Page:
And even in that scenario, mobile still scales up pretty well. So your points aren't moot at all, just making a note about where MS is positioning themselves in relation to some of the other service entities (Google, Nokia, Apple, etc.).

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PC at home, as we have known it, is now disappearing. It will take years, no doubt, but knowing the replacement rates of phones and PCs, it won't take too long.

Big screen and better inputs will stay, but "the box" will disappear. Phones now have connectivity for displays (TV-OUT, HDMI), keyboard and mouse (USB, Bluetooth), and of course for audio etc.

For 30 minute task the phone will be connected to the big display and keyboard, and then picked up and put into a pocket for 30 second task.

Of course there are special tasks for heavy calculation, advanced games etc, but that will be marginal. For most, the phone with proper inputs will suffice.

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Now people will immediately argue that phones do not have enough power for some tasks. True, today. But phones are already about to get 1GHz processors in them, run Linux (so far more bang for the buck) and are really very capable (and have been for a while) of full web browsing and office software on a TV size screen. So this scenario is perfectly possible.

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Now people will immediately argue that phones do not have enough power for some tasks. True, today. But phones are already about to get 1GHz processors in them, run Linux (so far more bang for the buck) and are really very capable (and have been for a while) of full web browsing and office software on a TV size screen. So this scenario is perfectly possible.

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Tomi, agreed. But I think sooner rather than later what we call a PC will simply become a function of the phone, just as cameras, video cameras, sat navs have. And this is the way it should be, natural evolution. So yes, a device with decent screen size and keyboard and mouse allowing the sort of tasks we currently do on a PC will continue to be used of course, but I think the core will be the phone.welcome to our china electronics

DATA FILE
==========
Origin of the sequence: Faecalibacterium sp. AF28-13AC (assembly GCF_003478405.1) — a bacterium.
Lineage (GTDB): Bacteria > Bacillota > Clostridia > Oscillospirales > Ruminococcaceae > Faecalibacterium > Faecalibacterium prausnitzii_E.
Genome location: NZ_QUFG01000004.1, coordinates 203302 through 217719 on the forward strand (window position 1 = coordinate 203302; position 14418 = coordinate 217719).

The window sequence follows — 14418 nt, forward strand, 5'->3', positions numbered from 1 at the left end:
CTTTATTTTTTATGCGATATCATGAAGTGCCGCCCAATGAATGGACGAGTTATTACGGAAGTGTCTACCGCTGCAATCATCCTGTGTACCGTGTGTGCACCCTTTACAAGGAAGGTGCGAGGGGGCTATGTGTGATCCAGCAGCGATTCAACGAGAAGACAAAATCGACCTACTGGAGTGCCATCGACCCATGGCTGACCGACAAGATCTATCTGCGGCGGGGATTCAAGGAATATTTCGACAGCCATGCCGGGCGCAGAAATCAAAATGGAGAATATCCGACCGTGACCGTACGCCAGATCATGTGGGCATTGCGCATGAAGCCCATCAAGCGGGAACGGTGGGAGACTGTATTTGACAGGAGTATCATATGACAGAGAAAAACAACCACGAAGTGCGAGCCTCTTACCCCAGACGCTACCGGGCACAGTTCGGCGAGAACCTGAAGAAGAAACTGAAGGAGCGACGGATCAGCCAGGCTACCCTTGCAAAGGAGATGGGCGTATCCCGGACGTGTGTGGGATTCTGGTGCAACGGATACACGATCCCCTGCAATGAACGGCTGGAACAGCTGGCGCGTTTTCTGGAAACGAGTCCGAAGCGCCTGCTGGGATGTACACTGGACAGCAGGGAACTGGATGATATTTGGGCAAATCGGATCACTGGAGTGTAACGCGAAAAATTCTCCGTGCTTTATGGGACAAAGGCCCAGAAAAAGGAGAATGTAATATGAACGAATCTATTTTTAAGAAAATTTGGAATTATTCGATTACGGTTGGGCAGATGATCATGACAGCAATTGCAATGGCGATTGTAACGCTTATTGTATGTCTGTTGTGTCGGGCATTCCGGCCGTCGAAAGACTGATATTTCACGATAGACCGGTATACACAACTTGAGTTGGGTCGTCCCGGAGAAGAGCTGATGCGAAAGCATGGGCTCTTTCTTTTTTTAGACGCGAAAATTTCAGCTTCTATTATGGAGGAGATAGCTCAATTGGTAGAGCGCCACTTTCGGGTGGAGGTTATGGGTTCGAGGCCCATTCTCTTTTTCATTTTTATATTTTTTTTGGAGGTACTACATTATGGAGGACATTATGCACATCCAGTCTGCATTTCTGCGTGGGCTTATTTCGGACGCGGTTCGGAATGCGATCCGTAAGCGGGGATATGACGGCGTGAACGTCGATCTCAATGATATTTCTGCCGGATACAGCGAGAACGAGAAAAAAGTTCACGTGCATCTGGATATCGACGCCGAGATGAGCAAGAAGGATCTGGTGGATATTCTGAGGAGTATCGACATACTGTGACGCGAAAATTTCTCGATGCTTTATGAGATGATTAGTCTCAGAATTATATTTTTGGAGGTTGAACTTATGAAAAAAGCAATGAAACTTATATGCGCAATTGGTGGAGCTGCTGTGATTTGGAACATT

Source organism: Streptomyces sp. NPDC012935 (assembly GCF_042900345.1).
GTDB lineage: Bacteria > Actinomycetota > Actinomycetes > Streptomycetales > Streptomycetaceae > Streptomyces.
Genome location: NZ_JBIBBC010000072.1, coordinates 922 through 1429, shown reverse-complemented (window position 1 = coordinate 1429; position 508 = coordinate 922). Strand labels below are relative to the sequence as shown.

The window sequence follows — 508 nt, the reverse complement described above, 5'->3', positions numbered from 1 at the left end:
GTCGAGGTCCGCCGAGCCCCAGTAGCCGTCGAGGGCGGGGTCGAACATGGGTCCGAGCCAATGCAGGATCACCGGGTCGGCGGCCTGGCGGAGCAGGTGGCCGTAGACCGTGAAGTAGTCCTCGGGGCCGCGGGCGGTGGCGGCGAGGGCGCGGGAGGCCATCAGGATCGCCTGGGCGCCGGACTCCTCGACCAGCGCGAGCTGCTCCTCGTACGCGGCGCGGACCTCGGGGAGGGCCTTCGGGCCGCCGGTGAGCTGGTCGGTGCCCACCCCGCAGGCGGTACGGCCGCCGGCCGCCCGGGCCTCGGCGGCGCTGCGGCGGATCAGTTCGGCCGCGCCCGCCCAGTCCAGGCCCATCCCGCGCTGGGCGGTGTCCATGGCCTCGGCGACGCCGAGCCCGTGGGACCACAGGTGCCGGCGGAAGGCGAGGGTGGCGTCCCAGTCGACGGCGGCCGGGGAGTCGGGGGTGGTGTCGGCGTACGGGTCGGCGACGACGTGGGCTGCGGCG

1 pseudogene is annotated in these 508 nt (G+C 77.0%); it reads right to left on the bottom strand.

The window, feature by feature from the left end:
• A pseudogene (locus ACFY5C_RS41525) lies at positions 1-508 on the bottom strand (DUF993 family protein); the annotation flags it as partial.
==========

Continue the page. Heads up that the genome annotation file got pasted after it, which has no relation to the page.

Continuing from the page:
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@alex: MS's "mobile" play is going to be one the services side. They have the ideal of "three screens and a cloud" - to which mobile fits in easily as a screen, but the center of things is fo service-cloud.

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    Tomi Ahonen is a bestselling author whose twelve books on mobile have already been referenced in over 100 books by his peers. Rated the most influential expert in mobile by Forbes in December 2011, Tomi speaks regularly at conferences doing about 20 public speakerships annually. With over 250 public speaking engagements, Tomi been seen by a cumulative audience of over 100,000 people on all six inhabited continents. The former Nokia executive has run a consulting practise on digital convergence, interactive media, engagement marketing, high tech and next generation mobile. Tomi is currently based out of Hong Kong but supports Fortune 500 sized companies across the globe. His reference client list includes Axiata, Bank of America, BBC, BNP Paribas, China Mobile, Emap, Ericsson, Google, Hewlett-Packard, HSBC, IBM, Intel, LG, MTS, Nokia, NTT DoCoMo, Ogilvy, Orange, RIM, Sanomamedia, Telenor, TeliaSonera, Three, Tigo, Vodafone, etc. To see his full bio and his books, visit www.tomiahonen.com Tomi Ahonen lectures at Oxford University's short courses on next generation mobile and digital convergence. Follow him on Twitter as @tomiahonen. Tomi also has a Facebook and Linked In page under his own name. He is available for consulting, speaking engagements and as expert witness, please write to tomi (at) tomiahonen (dot) com